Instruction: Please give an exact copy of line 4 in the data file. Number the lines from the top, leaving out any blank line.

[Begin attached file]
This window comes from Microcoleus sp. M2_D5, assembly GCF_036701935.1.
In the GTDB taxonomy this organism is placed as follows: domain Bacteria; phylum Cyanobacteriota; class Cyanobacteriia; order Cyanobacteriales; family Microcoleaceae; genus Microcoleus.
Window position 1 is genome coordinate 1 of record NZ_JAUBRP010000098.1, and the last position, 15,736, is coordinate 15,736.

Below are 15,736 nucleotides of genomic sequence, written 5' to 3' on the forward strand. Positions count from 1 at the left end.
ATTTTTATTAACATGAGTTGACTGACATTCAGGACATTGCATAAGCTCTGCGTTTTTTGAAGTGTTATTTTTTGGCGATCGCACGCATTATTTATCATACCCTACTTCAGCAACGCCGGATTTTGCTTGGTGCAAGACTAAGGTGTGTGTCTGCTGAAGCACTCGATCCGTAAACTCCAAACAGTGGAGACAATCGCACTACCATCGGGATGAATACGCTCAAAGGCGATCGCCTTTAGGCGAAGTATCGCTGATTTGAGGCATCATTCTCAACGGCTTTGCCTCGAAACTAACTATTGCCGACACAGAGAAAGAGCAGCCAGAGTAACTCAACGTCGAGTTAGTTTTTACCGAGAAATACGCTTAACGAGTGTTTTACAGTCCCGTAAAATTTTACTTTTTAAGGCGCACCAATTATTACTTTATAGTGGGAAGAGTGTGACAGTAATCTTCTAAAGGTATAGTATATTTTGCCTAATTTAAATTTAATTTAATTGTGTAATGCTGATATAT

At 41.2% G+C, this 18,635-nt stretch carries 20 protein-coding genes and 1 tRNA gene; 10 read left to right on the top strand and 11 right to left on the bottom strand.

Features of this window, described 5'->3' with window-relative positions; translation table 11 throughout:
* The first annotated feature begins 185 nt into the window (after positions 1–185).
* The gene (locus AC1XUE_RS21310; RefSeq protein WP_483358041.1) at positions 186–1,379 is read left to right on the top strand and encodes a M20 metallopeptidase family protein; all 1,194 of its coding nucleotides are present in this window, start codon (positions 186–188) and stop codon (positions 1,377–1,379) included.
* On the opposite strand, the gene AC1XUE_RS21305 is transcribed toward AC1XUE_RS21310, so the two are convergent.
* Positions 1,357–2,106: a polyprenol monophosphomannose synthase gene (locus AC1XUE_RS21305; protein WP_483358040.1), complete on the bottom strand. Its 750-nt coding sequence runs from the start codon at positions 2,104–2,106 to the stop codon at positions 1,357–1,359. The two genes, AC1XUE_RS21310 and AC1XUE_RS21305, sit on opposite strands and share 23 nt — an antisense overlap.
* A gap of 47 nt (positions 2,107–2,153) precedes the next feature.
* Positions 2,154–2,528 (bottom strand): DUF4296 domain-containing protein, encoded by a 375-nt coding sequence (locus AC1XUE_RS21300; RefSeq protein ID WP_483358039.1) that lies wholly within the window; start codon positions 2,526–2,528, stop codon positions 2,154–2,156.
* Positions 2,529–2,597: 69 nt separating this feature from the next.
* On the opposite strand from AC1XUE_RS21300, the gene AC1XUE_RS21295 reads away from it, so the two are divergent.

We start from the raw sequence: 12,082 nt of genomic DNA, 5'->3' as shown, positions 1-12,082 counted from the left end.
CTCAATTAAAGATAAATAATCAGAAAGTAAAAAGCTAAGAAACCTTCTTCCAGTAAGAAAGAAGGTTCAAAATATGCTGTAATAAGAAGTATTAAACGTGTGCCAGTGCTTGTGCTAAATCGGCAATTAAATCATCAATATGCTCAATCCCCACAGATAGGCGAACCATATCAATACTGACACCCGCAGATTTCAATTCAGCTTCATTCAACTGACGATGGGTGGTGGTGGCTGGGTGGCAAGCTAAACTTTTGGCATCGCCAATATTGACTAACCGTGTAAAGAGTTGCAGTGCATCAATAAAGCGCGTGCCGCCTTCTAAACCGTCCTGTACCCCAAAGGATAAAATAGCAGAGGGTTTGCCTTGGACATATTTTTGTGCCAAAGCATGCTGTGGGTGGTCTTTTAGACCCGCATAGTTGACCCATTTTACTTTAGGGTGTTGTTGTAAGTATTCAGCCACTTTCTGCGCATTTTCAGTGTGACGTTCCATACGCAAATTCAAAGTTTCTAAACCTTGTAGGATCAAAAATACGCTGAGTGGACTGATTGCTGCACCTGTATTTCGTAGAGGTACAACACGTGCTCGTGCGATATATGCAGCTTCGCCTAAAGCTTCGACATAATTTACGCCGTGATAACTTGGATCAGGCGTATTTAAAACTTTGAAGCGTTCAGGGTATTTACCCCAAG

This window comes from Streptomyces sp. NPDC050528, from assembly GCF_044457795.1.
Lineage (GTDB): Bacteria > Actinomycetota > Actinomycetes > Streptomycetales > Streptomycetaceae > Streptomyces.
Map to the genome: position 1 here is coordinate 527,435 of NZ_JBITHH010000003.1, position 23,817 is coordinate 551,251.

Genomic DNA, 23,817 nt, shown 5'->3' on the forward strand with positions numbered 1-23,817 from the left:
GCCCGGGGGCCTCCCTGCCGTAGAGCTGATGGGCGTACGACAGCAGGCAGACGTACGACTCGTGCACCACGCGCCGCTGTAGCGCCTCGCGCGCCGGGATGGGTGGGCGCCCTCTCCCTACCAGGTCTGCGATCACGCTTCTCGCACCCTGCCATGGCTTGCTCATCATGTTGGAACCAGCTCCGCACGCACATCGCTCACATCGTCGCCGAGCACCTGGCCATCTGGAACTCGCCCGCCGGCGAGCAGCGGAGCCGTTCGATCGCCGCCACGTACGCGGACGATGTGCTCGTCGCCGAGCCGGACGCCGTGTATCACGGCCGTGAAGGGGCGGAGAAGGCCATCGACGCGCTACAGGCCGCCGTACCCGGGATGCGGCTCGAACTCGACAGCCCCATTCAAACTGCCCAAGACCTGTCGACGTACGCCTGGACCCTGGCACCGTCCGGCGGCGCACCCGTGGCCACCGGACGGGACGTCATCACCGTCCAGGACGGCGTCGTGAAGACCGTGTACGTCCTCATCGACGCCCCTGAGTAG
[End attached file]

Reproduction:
Below are 15,736 nucleotides of genomic sequence, written 5' to 3' on the forward strand. Positions count from 1 at the left end.